Some people claim that large news outlets in the United States are refusing to acknowledge the dangers of centralized media ownership. But that's not quite true.
In mid-March, a prominent New York Times article warned that "the lines between information and business are becoming increasingly blurred." The news story was blunt: "The concentration of power in the hands of a relative few -- along with the linking of big money, big media and government power -- has raised searching questions."
The newspaper reported that "critics say some media barons are out to protect their business interests and unfairly influence people."
Could it be that the New York Times is allowing its reporters to cover -- without fear or favor -- the massive consolidation of media control in this country?
Well, not exactly. The article quoted above was about news media in "Russia."
Realists should not expect the Times to raise "searching questions" about its own inordinate power, which continues to grow.
In 1993, the New York Times Co. bought one of the nation's few independent big-city dailies left, The Boston Globe. Now the company is greatly expanding daily delivery of the Times to newsstands and doorsteps all over the United States.
While some media firms rack up huge profits, others are merging or folding. The result is a dwindling number of media authorities who decide what news and opinions can reach the general public.
Fresh technologies might provide more space for media diversity. For instance, we've heard a lot lately about digital "high definition" television. But the federal government is giving away digital frequencies to corporate broadcasters.
In theory, the conventional airwaves -- and the new digital frequencies -- belong to the American public. In practice, these resources are in the pockets of those who could be described as "a relative few."
On March 17 -- the day after publication of its alarming news story about media autocracy in Russia -- the Times ran an editorial blithely endorsing the trend toward media autocracy here at home.
The Times encouraged the Federal Communications Commission to shower the broadcasting industry with free digital licenses. Meanwhile, a front-page Wall Street Journal report likened the digital TV spectrum to a "triple-layered banana split Uncle Sam is about to give the nation's broadcasters."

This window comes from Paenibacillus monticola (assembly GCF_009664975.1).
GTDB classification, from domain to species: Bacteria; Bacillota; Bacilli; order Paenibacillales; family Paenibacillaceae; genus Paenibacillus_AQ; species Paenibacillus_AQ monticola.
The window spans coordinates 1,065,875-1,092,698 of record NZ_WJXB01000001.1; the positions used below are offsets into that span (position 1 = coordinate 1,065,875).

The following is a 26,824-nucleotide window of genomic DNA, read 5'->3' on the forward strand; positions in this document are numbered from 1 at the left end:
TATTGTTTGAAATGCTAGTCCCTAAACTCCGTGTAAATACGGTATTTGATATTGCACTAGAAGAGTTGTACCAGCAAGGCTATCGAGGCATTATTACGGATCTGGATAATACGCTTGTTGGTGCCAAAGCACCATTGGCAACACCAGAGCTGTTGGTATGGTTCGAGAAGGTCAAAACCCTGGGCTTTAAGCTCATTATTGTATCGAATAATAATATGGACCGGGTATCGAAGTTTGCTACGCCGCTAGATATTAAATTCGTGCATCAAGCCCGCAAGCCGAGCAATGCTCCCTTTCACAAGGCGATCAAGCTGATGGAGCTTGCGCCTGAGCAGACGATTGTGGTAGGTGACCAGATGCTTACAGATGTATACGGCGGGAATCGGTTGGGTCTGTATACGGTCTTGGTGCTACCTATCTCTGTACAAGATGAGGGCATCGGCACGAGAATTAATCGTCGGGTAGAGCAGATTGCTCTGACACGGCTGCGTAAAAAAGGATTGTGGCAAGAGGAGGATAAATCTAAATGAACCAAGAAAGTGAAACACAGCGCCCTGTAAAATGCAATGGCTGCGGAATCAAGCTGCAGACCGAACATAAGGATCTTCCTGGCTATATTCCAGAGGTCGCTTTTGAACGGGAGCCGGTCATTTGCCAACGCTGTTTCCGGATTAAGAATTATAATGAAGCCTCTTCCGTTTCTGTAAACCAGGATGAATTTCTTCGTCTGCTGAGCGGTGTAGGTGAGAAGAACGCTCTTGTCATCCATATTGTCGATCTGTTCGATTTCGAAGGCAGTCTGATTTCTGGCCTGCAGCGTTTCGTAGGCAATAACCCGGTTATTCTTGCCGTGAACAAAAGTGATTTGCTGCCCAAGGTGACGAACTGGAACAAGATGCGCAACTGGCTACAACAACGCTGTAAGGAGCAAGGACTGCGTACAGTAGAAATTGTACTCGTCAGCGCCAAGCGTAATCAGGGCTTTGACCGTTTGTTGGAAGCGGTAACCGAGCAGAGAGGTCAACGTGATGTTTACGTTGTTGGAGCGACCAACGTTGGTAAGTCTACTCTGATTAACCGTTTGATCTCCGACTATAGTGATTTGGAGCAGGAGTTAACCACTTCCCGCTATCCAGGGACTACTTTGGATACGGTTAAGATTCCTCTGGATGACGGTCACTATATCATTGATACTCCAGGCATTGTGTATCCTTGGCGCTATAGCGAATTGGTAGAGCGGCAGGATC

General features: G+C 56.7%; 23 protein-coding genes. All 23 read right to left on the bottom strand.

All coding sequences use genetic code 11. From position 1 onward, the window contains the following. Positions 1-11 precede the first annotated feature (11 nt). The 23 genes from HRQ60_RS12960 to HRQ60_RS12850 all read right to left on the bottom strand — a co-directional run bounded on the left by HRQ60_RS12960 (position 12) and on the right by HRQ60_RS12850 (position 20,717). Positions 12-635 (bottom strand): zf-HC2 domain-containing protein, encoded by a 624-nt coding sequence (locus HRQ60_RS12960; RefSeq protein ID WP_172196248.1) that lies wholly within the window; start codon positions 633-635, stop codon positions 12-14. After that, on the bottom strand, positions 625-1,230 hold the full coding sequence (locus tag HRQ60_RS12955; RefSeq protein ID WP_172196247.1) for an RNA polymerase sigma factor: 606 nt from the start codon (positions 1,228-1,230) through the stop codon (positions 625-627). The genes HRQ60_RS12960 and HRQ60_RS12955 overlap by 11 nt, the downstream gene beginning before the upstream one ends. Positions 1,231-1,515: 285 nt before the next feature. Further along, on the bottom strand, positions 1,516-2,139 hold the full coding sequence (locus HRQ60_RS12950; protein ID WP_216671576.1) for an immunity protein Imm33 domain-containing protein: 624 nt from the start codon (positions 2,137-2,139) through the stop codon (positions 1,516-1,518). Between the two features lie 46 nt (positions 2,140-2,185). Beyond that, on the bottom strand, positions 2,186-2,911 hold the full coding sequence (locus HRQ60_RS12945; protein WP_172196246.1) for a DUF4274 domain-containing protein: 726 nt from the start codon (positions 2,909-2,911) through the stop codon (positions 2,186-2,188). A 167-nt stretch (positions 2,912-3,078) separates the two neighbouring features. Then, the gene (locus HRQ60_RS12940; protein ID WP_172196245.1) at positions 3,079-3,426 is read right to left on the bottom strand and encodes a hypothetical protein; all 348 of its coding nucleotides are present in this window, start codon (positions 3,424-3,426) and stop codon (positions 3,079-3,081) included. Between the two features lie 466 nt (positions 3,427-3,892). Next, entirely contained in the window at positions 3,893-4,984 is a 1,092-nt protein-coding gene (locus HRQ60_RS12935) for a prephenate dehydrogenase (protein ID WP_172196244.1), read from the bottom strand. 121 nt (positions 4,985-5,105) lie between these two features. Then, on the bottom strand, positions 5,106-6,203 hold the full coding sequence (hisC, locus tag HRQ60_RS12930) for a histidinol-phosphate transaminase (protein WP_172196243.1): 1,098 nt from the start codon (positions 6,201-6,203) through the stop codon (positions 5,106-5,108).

The Journal noted that "broadcasters would pay dearly to get those airwaves if they had to; estimates put their value at $20 billion to $50 billion. But the government is just days away from handing them over free of charge -- and is asking for nothing in return."
Such transactions give new meaning to the term "the free market."
These giveaways are enriching outfits like the New York Times Co., a firm with annual revenues of $2.6 billion -- and broadcast holdings that include several TV stations.
Adulation of "the free market" may be the closest thing to an official religion in this country. But, as usual with blind faith, the dominant theology gets lots of backing from profiteers.
These days, media worship of "the free market" is profuse and never-ending. If you own the pulpits, you have quite a lot of say about what's preached -- and assumed -- on a daily basis. And heretics can rarely get a few words in edgewise.
That has been the case in recent media accounts of efforts to merge two office-supply chains. Many news stories echoed the full-page ads by Staples and Office Depot touting the benefits of a single superchain.
The Center for Study of Responsive Law analyzed the reporting in four key newspapers -- the New York Times, Washington Post, Wall Street Journal and USA Today. The center found heavy reliance on statements from Staples and Office Depot, "even though the claims made by these parties to the merger ...
were often wholly unsubstantiated."
What's more, "when they sought `independent' comment, the major newspapers turned overwhelmingly to Wall Street analysts, many of whom have major financial stakes in the merger." Consumer advocates and specialists in antitrust law got short shrift.
In this merger-friendly atmosphere, what are the chances that big national news outlets will really scrutinize the anti-democratic effects of media consolidation in the United States? Somewhere between slim and zero.
It's far more likely that critical coverage of this disturbing U.S. media trend will appear in Russian newspapers.
Norman Solomon is a syndicated columnist and co-author (with Jeff Cohen) of "Through the Media Looking Glass: Decoding Bias and Blather in the News."